For the Hutterites, the victory was a Pyrrhic one. Ottawa promptly turned around and assessed the colonies anew on a higher corporate basis, which has upped the Darius-Leut’s bill to $37 million between 1967 and 1975. Last year, an eleventh-hour Vancouver court order stopped the tax department from seizing Hutterite holdings and income to pay the back taxes and the case is now wending its way through the courts again. The Hutterites are arguing that they’re exempt from corporation taxes because they’ve been incorporated as a church since 1951 and other churches

don’t have to pay. Even if they were a commercial corporation, Matheson also argues, the government isn’t allowing them to deduct the cost of their labor.

For the Hutterites themselves, the case is simpler. Bishop John Wurz, whose Wilson colony near Lethbridge has been billed for $1.2 million, says flatly that income tax is “war money.” The 78-year-old leader testified to the Federal Court that his group will never pay the “war” tax “even if they take our land and drive our children out into the snow.” The government has long argued that the colony’s profits come from farming, and farming itself is not a religion, but the black-garbed, bearded Hutterites at the trial refused to separate the two, to the frustration of government lawyers. When Crown counsel Philip Ketchum, for instance, asked who controlled the expenditures of the group, Bishop Wurz replied: “Jesus, the power of the Holy Spirit, is controlling the money.”

The income tax case is seen by the Hutterites as one more example of the persecution that has plagued them throughout their existence. Until 1972, legislation prevented Alberta Hutterites from buying land without government approval; the revoking of that decades-old law stirred non-Hutterite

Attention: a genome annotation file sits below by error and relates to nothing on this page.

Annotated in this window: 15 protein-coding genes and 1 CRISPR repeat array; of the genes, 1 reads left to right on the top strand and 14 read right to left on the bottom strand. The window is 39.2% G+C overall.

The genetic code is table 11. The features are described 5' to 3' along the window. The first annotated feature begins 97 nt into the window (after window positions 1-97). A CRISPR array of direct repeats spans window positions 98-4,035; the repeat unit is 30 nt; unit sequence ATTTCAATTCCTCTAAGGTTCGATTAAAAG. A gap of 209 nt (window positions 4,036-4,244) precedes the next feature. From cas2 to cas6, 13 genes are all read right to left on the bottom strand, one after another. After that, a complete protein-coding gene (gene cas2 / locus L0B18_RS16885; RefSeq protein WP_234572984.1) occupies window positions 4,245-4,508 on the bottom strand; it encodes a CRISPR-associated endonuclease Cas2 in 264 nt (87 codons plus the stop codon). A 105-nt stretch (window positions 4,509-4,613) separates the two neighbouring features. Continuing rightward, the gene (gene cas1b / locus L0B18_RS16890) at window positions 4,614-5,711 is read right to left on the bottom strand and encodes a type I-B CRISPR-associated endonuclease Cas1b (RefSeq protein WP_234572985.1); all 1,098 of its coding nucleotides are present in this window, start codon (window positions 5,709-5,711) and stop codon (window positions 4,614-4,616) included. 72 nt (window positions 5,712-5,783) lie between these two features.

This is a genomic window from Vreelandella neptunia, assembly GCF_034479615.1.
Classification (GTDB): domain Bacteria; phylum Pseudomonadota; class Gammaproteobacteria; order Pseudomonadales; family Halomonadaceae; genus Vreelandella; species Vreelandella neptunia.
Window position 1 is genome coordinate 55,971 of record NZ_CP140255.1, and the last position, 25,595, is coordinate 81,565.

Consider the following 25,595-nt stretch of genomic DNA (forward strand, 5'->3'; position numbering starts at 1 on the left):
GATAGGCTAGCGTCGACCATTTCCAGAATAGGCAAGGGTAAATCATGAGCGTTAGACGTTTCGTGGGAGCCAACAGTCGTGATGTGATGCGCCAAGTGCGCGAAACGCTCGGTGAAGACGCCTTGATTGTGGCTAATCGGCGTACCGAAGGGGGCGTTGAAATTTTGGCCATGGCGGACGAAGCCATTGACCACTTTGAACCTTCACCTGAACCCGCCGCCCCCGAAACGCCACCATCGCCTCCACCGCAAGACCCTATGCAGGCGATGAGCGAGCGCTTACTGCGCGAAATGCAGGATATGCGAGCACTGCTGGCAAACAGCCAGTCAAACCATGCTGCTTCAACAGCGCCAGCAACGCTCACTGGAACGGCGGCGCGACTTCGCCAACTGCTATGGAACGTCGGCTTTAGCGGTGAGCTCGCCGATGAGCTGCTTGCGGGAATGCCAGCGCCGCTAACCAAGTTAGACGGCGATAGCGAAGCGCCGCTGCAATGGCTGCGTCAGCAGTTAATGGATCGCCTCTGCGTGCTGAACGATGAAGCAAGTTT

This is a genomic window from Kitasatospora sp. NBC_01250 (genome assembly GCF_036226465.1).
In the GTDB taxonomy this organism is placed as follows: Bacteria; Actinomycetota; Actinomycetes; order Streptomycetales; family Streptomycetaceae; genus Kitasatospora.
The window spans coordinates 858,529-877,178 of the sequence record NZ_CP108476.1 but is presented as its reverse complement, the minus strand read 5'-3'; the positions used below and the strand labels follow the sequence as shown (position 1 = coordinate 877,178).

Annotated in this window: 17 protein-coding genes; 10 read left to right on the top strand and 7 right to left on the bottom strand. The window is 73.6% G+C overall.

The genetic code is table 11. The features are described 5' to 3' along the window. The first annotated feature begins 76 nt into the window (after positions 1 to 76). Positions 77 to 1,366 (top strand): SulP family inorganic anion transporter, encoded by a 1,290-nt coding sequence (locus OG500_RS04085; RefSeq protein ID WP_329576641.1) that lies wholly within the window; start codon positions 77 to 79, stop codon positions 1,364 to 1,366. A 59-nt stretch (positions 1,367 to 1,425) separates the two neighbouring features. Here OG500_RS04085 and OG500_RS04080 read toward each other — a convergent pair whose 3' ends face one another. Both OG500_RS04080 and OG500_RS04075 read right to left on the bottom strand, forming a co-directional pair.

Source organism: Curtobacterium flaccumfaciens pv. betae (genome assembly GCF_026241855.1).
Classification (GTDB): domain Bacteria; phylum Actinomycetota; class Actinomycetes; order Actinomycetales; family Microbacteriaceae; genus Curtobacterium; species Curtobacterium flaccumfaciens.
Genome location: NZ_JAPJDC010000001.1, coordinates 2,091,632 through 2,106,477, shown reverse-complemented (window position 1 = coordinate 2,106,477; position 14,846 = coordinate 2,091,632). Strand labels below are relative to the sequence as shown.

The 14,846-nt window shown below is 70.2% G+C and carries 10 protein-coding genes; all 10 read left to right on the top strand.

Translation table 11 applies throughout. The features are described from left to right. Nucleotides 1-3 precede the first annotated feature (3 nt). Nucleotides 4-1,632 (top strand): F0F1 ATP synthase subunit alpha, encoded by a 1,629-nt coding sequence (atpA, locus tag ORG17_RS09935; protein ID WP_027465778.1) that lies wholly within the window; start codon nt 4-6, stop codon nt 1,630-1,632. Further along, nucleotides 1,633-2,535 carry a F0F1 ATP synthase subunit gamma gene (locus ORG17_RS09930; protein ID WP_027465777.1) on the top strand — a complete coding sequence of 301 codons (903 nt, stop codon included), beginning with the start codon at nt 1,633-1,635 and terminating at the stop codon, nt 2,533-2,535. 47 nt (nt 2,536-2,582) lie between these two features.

fears that the sect would take over the province and there were marches on the legislature, fiery meetings and bitter legislative debates. The fears proved baseless—Hutterites control only about one per cent of the province’s arable land —but other farmers still resent, envy and fear the sect, partly because its frugal, communal lifestyle finances efficient, modern, prosperous, expansionist agri-corporations. Therefore Hutterites find themselves derided on the one hand for their home-made, traditional clothing, their German dialect and their strict morals, and on the other for their large-scale wholesale purchases of farming equipment (the Wilson colony alone boasts nine combines, six of them two-year-old, top-of-theline machines worth $45,000each). The Hutterites have grown accustomed to being spat at—literally—on the street and long ago adopted a total turn-theother-cheek philosophy. “We would like everyone to become followers of Christ,” Bishop Wurz told the Federal Court. “Even our dear friend, Mr. Ketchum there,” he added with a twinkle, nodding to the smiling federal prosecutor. But when the $37-million tax bill is settled finally, the affable smiles will surely be erased on one side or the other.

Suzanne Zwarun